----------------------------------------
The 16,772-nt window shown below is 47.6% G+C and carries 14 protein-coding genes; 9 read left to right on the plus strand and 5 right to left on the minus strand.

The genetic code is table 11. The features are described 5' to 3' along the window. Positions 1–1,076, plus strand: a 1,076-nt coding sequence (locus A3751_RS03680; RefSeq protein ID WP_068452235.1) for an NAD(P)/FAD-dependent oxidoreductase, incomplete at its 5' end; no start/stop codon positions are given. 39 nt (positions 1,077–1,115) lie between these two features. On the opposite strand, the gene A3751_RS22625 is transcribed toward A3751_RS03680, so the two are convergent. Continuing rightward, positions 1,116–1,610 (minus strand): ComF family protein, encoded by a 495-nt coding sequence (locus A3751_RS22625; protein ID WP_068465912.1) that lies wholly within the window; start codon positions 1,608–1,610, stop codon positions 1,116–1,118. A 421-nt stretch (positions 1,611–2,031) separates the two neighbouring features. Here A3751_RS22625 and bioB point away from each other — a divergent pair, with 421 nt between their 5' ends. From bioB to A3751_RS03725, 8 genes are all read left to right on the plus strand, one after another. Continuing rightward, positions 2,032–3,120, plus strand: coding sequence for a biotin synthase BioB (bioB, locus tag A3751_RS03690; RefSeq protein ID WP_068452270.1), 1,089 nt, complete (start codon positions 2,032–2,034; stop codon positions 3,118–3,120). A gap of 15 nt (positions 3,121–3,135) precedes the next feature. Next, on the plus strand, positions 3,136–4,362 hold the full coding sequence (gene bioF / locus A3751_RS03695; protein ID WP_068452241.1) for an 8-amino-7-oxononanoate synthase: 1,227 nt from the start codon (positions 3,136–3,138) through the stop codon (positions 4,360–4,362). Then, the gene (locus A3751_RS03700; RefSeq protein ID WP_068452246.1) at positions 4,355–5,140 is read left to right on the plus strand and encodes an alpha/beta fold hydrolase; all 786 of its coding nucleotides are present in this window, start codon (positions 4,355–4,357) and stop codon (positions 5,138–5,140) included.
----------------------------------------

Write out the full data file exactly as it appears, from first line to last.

The 16,772-nt window shown below is 47.6% G+C and carries 14 protein-coding genes; 9 read left to right on the plus strand and 5 right to left on the minus strand.

The genetic code is table 11. The features are described 5' to 3' along the window. Positions 1–1,076, plus strand: a 1,076-nt coding sequence (locus A3751_RS03680; RefSeq protein ID WP_068452235.1) for an NAD(P)/FAD-dependent oxidoreductase, incomplete at its 5' end; no start/stop codon positions are given. 39 nt (positions 1,077–1,115) lie between these two features. On the opposite strand, the gene A3751_RS22625 is transcribed toward A3751_RS03680, so the two are convergent. Continuing rightward, positions 1,116–1,610 (minus strand): ComF family protein, encoded by a 495-nt coding sequence (locus A3751_RS22625; protein ID WP_068465912.1) that lies wholly within the window; start codon positions 1,608–1,610, stop codon positions 1,116–1,118. A 421-nt stretch (positions 1,611–2,031) separates the two neighbouring features. Here A3751_RS22625 and bioB point away from each other — a divergent pair, with 421 nt between their 5' ends. From bioB to A3751_RS03725, 8 genes are all read left to right on the plus strand, one after another. Continuing rightward, positions 2,032–3,120, plus strand: coding sequence for a biotin synthase BioB (bioB, locus tag A3751_RS03690; RefSeq protein ID WP_068452270.1), 1,089 nt, complete (start codon positions 2,032–2,034; stop codon positions 3,118–3,120). A gap of 15 nt (positions 3,121–3,135) precedes the next feature. Next, on the plus strand, positions 3,136–4,362 hold the full coding sequence (gene bioF / locus A3751_RS03695; protein ID WP_068452241.1) for an 8-amino-7-oxononanoate synthase: 1,227 nt from the start codon (positions 3,136–3,138) through the stop codon (positions 4,360–4,362). Then, the gene (locus A3751_RS03700; RefSeq protein ID WP_068452246.1) at positions 4,355–5,140 is read left to right on the plus strand and encodes an alpha/beta fold hydrolase; all 786 of its coding nucleotides are present in this window, start codon (positions 4,355–4,357) and stop codon (positions 5,138–5,140) included.